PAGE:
IHMC Wins Silver Medal in Cybathlon
In a weekend international showdown, the Florida Institute for Human & Machine Cognition (IHMC) robotics team once again demonstrated its brawn as it placed a strong second in the powered exoskeleton division of the first annual Cybathlon. Held October 8th, in Zurich, Switzerland, the Cybathlon is a global competition for disabled athletes aided by wearable robotic devices. The unique competition hosted 66 teams from across the globe, competing in six distinct divisions.
Using the Mina v2 exoskeleton, developed at IHMC’s research facility in Pensacola, Florida, the IHMC pilot athlete was Mark Daniel. Daniel, who grew up in Pensacola, suffered a spinal cord injury in 2007 as a result of a car accident, which left him paralyzed. He began assisting the IHMC research team in 2010, with the evaluation and testing of powered exoskeletons.
Senior Research Scientist Peter Neuhaus, the lead researcher on the project, said, “I am very proud of our team’s Silver Medal finish in the Powered Exoskeleton race. This competition was open to researchers and companies throughout the world, and to finish just behind an established company affirms our position in the field.”
German-based company ReWalk won first place in the competition, represented by Andre Van Ruschen, who also suffered a spinal cord injury due to a car accident. Nine teams from around the world competed in the exoskeleton division event, with IHMC being the only team from the United States to compete and place.
“The team worked hard getting the software and hardware ready, and Mark’s ceaseless training paid off,” Neuhaus continued. A true athlete in mind, spirit, and body, Daniel rolled his wheelchair up to fifteen miles a day and swam to prepare for the event.
The powered exoskeleton competition was comprised of a race among the athletes that included six tasks with a ten-minute time limit. The robotic-assisted tasks included sitting down and standing back up from a sofa; walking through a slalom course without hitting the poles; climbing a ramp and opening a door; walking up and down stairs; and walking on a path landing the feet on random flat stones.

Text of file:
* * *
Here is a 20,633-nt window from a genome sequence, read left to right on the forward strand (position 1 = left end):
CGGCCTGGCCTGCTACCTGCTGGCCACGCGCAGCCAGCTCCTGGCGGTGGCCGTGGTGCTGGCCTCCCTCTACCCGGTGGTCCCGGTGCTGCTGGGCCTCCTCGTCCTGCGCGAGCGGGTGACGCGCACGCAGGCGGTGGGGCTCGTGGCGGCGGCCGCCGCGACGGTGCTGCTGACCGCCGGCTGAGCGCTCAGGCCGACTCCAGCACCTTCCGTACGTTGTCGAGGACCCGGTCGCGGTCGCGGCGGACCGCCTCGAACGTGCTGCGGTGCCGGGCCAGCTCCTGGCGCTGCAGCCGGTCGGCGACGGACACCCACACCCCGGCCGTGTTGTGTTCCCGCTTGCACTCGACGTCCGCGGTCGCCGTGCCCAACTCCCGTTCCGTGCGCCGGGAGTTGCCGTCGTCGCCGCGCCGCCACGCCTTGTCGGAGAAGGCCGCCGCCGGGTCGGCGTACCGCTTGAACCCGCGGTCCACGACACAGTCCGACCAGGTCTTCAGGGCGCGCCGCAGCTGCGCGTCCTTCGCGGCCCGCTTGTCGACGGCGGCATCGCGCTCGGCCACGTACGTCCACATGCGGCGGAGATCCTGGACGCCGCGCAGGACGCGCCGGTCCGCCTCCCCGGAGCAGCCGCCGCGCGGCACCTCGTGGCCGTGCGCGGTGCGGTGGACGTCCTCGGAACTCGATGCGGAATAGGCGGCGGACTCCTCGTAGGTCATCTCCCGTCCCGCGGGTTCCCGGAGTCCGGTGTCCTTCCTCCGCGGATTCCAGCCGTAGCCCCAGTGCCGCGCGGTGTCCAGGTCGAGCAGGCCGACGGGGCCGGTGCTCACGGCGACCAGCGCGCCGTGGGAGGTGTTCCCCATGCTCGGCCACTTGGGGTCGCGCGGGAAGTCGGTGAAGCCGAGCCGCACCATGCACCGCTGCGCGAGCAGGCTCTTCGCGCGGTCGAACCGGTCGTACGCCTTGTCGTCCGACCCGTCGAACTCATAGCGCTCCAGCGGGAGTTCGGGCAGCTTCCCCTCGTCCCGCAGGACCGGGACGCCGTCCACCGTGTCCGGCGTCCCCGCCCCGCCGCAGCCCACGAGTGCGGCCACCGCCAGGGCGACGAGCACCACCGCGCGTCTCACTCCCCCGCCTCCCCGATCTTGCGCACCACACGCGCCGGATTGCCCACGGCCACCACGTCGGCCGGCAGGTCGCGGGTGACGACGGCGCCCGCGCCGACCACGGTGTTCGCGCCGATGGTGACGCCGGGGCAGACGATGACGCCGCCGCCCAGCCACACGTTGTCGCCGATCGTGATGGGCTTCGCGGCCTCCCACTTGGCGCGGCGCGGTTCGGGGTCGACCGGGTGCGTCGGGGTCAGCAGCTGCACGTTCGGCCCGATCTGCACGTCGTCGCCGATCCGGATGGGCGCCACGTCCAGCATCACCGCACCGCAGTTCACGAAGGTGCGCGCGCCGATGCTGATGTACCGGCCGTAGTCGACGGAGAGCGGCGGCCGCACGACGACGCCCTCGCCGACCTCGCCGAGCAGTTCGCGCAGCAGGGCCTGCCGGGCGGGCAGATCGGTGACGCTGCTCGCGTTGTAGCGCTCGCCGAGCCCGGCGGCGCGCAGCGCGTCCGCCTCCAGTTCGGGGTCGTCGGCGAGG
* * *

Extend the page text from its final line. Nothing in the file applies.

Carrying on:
There were five other disciplines beyond the exoskeleton division at the packed event, which welcomed over 4,600 visitors and 66 teams. It was held at the SWISS Arena Kloten and organized by the Swiss Federal Institute of Technology. The main sponsor for the competition was Hocoma, the maker of Lokomat and other rehabilitation exoskeletons.
Supporting the IHMC team were local sponsors to include Stormy Dawn Anderson, Scivation Inc., the William and Karen Dalton Family, Allied Motion, Futek, Elmo Motion Control, Lord MicroStrain Sensing, inTec and Star Prototype.
Neuhaus said the Cybathlon marks an important step in IHMC’s long-term research goals in exoskeletons. The Cybathlon win is the most recent in a string of many for the IHMC robotics team. In June 2015, the team took second place in the world, and first place among teams from the United States, in the DARPA Robotics Challenge. “While it is impressive what we, as a community, have accomplished and demonstrated so far, we have a long way to go with regard to restoring mobility with robotic devices for people with paralysis,” Neuhaus said. “Our goal is to continue to make advancements in mobility assistance through cutting edge research.”
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